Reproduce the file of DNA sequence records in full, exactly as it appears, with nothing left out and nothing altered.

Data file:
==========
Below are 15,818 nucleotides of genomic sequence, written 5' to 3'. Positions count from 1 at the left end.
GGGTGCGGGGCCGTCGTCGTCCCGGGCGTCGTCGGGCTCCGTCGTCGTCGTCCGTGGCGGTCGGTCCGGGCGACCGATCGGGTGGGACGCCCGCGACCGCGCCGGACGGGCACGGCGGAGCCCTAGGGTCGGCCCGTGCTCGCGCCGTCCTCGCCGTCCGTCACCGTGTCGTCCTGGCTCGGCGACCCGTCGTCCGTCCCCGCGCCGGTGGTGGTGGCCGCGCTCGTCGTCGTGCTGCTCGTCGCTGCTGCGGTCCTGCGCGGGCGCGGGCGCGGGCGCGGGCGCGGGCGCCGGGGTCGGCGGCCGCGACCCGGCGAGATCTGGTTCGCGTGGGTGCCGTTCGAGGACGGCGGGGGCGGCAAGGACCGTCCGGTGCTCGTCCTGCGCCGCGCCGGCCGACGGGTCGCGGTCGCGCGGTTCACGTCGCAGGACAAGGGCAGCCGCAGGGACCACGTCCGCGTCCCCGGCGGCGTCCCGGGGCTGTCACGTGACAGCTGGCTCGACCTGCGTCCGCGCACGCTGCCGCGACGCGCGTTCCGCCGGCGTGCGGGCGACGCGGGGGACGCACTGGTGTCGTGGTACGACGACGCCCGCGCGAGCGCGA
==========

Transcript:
Below are 15,818 nucleotides of genomic sequence, written 5' to 3'. Positions count from 1 at the left end.
GGGTGCGGGGCCGTCGTCGTCCCGGGCGTCGTCGGGCTCCGTCGTCGTCGTCCGTGGCGGTCGGTCCGGGCGACCGATCGGGTGGGACGCCCGCGACCGCGCCGGACGGGCACGGCGGAGCCCTAGGGTCGGCCCGTGCTCGCGCCGTCCTCGCCGTCCGTCACCGTGTCGTCCTGGCTCGGCGACCCGTCGTCCGTCCCCGCGCCGGTGGTGGTGGCCGCGCTCGTCGTCGTGCTGCTCGTCGCTGCTGCGGTCCTGCGCGGGCGCGGGCGCGGGCGCGGGCGCGGGCGCCGGGGTCGGCGGCCGCGACCCGGCGAGATCTGGTTCGCGTGGGTGCCGTTCGAGGACGGCGGGGGCGGCAAGGACCGTCCGGTGCTCGTCCTGCGCCGCGCCGGCCGACGGGTCGCGGTCGCGCGGTTCACGTCGCAGGACAAGGGCAGCCGCAGGGACCACGTCCGCGTCCCCGGCGGCGTCCCGGGGCTGTCACGTGACAGCTGGCTCGACCTGCGTCCGCGCACGCTGCCGCGACGCGCGTTCCGCCGGCGTGCGGGCGACGCGGGGGACGCACTGGTGTCGTGGTACGACGACGCCCGCGCGAGCGCGA